One could just imagine the spectacular beauty of such piece of real estate. If he decides to sell it Mr. Trapp would undoubtedly get a ton of money. If he chooses to develop it then the value will increase and would surely increase his net worth. Aside from the property his Uncle also left him a significant amount of cash. Most people in the same situation would have rejoiced by now, overwhelmed perhaps by the sudden change of fortune. But David Trapp was bothered by a conscience pricked by his Pastor’s preaching and his particular interpretation of the Sermon on the Mount.
The question that has to be asked is this, how should a Christian walk in a world full of materialistic people and a world full of people needy and hurting? David Trapp does not want to build a second home in his inherited lake property. The consequence of such actions is deemed undesirable by David and these are: 1. A vacation home will be built in his property that will allow him and his family a place to relax and enjoy life. 2. The property will be developed so that he and his family do not only have a place to recharge but also a facility to enjoy water sports.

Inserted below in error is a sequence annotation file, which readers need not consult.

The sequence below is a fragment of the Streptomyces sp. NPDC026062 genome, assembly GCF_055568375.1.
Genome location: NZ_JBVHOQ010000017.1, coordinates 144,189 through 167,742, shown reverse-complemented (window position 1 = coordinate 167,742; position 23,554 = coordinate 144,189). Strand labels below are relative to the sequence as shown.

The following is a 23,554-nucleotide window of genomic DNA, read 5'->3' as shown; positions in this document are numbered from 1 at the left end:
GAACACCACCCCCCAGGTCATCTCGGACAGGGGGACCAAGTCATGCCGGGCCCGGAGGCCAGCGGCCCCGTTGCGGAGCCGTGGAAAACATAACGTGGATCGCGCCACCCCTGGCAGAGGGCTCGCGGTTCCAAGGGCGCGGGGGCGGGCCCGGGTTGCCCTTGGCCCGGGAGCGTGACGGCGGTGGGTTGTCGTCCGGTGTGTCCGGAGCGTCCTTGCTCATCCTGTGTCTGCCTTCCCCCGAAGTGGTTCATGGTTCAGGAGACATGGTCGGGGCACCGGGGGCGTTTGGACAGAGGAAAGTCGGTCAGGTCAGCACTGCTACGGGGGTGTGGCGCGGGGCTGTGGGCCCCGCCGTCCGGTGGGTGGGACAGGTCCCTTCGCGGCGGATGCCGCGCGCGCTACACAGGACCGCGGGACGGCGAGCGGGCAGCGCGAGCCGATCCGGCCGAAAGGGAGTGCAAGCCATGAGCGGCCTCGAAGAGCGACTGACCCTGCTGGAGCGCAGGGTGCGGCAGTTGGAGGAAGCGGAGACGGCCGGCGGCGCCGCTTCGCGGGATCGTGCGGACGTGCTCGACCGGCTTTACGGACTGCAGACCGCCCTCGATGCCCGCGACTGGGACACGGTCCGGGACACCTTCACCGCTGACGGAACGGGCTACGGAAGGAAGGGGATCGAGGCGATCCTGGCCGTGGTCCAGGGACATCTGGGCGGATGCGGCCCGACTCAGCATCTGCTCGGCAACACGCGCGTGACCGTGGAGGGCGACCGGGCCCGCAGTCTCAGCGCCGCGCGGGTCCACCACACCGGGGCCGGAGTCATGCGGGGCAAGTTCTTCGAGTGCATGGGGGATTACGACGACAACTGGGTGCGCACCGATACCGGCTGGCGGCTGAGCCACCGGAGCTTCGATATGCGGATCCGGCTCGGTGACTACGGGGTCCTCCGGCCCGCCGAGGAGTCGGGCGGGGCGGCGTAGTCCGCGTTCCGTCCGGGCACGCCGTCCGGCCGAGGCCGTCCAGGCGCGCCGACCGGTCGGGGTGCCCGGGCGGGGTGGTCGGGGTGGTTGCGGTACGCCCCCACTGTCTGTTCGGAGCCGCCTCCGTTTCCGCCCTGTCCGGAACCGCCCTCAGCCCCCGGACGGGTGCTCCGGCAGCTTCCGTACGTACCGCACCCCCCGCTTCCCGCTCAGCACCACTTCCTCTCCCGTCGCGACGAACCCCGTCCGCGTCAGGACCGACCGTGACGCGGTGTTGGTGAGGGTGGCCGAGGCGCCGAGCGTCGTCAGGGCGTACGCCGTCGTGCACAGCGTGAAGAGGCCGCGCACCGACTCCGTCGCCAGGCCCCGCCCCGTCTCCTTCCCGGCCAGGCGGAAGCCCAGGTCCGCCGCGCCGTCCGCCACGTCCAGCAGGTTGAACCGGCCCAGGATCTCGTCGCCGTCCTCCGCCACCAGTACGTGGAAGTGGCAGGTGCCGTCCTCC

In David’s mind these two changes is not in line with Jesus teaching in the Sermon on the Mount. In addition his pastor is constantly reminding him of the parable of the rich young ruler whom Jesus challenged to give up all his possessions. Finally, the idea of the first century Christians, sharing everything is something that has added to the dilemma. The pressure is on David because deep down he also wanted the new house and indulging in aqua sports is not sin. He is also torn between two priorities.
He desperately wanted to please God – to be more socially responsible and be a more generous person – and at the same time he is obligated to make his family happy. His wife Nancy although supportive in his every move could not hide her displeasure upon knowing that David is planning to scrap the construction of the new lake house. To her mind there is nothing wrong with relaxation and pursuing happiness. Moreover, she finds it hard to accept that the future happiness and security of their children is not part of the equation. Case Study There are two schools of thought regarding the issue.